Verizon doesn't want competitors T-Mobile and AT&T to get all the attention for their recently unveiled JUMP and Next upgrade programs, respectively. Today the company Verizon introduced its own plan, called Edge. The program gets started on August 25, 2013, and is available for Verizon customers who are already on the company's "Share Everything" plans.
Here's how Verizon PR manager David Samberg describes the plan in a blog post on Verizon's web site:
Choose the phone you want and sign up for a month-to-month service plan, it’s as easy as that. The full retail price of the phone will be divided over 24 months and you’ll pay the first month at the time of purchase. If you want to upgrade after 6 months, just pay off 50% of the full retail price of the phone and you can choose a new phone and start all over again.
T-Mobile's JUMP program demands a hefty down payment up front and incurs a $10 per month fee to stay enrolled. AT&T's plan is an annual upgrade program, and so far they haven't said what the actual cost is (the plan goes online later this month, we should have details then). Verizon doesn't charge anything extra, but you do have to pay off half the full retail price of your phone to get a new one.
Some quick back-of-the-envelope math for you: A 16GB iPhone costs $650. Broken into 24 monthly installments that's about $27 per month. Over six months, you've spent $162. Half the full retail value of a 16 GB iPhone 5 is $325, so you'd have to pay another $163 to be able to get another phone.
Is that worth it? If you were catching things in the middle of Apple's upgrade cycle, maybe. But Apple typically upgrades iPhones annually, which means you might have to wait as long as a year (perhaps once you've done the first upgrade) before it makes sense to switch again. In which case, you've doubled that installment payment amount, and Verizon ends up with the same amount in its pocket again.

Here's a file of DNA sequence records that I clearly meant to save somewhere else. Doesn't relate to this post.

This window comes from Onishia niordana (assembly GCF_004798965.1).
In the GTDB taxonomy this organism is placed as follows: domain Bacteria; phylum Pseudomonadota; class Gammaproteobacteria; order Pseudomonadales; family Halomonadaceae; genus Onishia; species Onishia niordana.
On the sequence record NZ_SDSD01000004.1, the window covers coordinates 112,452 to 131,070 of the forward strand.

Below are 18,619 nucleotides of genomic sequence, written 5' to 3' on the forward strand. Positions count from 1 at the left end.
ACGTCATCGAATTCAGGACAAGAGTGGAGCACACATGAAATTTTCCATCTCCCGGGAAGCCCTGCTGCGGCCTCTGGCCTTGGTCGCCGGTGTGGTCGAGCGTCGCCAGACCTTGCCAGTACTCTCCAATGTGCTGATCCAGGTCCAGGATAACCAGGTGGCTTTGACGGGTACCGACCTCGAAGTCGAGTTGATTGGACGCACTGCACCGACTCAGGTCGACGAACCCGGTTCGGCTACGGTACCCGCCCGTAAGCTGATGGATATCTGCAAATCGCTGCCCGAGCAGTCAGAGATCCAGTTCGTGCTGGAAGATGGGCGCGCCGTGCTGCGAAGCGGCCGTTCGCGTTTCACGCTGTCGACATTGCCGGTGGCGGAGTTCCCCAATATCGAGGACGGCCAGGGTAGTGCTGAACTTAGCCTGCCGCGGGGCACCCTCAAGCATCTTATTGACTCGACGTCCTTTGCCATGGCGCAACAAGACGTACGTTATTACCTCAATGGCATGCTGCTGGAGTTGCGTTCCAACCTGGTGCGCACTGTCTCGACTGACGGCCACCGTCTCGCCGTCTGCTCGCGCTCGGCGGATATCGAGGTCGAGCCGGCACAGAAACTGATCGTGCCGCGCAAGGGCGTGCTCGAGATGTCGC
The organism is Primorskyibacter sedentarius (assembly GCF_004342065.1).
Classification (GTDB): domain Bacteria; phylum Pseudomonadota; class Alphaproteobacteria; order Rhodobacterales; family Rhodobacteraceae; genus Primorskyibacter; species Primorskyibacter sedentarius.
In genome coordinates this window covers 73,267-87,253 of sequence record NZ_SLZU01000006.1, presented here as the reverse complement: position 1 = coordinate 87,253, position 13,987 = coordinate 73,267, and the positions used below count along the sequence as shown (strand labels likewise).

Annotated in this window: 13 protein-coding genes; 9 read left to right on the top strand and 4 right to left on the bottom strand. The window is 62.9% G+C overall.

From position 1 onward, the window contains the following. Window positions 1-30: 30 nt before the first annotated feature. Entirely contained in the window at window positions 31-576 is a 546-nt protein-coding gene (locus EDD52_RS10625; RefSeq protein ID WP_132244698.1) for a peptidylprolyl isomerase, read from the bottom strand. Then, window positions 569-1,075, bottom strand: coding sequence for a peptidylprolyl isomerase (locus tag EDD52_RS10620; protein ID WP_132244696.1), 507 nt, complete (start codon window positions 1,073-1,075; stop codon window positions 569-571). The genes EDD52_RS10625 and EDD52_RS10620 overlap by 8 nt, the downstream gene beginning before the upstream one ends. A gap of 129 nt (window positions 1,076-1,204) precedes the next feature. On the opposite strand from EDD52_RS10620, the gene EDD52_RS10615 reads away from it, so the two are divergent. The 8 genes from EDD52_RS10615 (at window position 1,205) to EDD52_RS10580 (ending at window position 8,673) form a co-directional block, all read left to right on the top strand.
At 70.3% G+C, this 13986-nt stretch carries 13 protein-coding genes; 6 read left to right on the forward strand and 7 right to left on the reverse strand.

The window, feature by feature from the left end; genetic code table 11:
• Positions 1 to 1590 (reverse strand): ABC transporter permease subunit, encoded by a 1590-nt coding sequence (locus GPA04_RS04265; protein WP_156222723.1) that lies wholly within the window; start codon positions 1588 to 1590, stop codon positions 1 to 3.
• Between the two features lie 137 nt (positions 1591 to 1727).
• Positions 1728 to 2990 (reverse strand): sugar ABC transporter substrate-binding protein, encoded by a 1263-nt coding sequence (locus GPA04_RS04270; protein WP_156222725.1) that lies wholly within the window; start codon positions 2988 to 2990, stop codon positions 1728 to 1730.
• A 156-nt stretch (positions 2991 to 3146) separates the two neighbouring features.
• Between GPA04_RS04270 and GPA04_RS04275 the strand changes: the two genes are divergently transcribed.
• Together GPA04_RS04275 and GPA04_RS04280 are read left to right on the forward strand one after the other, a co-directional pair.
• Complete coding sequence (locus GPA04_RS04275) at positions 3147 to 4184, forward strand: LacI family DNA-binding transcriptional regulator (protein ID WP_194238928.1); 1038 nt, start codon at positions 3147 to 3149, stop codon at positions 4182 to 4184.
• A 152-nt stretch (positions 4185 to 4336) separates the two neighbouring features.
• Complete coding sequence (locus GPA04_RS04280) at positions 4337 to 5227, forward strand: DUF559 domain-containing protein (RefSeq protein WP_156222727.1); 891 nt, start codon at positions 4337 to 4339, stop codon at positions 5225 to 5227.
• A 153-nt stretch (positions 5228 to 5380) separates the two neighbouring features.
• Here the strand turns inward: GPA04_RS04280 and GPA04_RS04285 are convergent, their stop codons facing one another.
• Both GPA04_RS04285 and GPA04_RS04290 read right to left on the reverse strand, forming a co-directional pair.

Bear in mind that like with their competitor's plans, if you act as soon as you're eligible to get another phone, you're turning in your old one - so this works out more effectively like a leasing program than a financing deal.
Any way you slice it, folks, the deck is stacked in the house's favor. I'll go back to what I've said before - these plans are good if you're strapped for cash, but the best value you'll get long-term is paying up front for an unlocked phone that doesn't make you have to deal with any of this cell service provider mishigas at all.
We'll be doing a more in-depth comparison of these plans soon. In the interim, tell me what you think: Do these plans interest you? Are they going to help you save money? Or is this just another way for cell phone companies to rip off their customers?
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